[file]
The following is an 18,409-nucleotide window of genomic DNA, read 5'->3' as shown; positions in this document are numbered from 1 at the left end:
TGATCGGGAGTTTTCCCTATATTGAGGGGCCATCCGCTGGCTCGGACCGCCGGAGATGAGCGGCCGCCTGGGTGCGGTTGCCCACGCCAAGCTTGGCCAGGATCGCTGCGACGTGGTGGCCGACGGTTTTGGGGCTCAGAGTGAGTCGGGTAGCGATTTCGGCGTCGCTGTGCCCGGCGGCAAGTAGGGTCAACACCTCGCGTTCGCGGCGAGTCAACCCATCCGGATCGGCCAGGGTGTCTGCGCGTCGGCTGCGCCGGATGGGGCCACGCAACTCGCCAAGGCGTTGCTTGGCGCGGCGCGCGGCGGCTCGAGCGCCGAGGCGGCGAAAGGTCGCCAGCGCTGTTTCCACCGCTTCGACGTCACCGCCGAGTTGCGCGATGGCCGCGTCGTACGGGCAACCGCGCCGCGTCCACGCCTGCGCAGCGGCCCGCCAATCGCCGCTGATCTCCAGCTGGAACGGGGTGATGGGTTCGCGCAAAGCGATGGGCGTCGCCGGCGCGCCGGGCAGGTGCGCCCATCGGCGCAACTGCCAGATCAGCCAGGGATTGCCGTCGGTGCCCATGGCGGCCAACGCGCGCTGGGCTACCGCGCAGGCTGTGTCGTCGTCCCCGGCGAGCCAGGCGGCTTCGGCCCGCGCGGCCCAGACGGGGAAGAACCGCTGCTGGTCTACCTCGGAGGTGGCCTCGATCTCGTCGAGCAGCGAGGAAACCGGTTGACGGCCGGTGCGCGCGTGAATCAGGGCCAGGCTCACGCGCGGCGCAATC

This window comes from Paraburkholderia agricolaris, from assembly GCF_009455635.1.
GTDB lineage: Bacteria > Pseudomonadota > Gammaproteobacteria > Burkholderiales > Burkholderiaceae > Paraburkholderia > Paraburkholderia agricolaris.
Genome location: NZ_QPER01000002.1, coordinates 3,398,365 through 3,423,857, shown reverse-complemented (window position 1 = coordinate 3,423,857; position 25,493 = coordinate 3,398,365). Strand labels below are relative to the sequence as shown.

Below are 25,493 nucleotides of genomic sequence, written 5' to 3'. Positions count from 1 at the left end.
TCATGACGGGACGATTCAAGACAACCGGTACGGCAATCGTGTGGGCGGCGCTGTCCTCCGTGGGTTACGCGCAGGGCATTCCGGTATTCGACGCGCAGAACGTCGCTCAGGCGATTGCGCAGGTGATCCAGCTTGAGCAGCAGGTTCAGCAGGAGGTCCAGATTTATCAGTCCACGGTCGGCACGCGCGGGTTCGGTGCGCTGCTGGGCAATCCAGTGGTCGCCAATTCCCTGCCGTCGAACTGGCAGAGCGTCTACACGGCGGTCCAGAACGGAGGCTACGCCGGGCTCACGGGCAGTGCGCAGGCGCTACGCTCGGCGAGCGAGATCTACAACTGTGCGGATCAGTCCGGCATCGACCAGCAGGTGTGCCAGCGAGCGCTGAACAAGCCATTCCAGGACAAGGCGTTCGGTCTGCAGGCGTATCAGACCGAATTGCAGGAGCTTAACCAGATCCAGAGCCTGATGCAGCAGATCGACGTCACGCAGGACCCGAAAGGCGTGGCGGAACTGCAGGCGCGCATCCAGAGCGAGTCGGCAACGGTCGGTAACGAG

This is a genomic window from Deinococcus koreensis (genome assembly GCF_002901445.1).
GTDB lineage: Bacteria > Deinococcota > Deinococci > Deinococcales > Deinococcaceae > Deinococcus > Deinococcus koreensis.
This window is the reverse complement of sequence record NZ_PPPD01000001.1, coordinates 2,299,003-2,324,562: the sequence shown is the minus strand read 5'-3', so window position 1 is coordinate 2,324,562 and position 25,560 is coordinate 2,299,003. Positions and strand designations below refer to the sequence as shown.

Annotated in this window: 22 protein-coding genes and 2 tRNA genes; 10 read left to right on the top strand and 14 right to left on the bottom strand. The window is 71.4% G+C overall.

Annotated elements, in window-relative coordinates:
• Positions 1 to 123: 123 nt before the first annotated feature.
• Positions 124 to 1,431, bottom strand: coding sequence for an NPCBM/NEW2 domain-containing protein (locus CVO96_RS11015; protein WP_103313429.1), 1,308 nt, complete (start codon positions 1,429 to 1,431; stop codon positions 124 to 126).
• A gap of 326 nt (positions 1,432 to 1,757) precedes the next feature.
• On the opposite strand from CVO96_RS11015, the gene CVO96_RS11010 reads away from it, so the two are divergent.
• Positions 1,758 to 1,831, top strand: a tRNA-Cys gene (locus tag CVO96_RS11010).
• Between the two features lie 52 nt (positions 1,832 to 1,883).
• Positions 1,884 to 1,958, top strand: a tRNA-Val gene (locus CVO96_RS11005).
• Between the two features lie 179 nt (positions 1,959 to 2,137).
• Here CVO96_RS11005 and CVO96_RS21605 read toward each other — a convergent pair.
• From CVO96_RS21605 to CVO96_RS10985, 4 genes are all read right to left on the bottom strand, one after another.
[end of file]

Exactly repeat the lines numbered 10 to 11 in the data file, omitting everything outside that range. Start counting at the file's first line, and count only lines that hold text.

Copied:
This window is the reverse complement of sequence record NZ_PPPD01000001.1, coordinates 2,299,003-2,324,562: the sequence shown is the minus strand read 5'-3', so window position 1 is coordinate 2,324,562 and position 25,560 is coordinate 2,299,003. Positions and strand designations below refer to the sequence as shown.

Annotated in this window: 22 protein-coding genes and 2 tRNA genes; 10 read left to right on the top strand and 14 right to left on the bottom strand. The window is 71.4% G+C overall.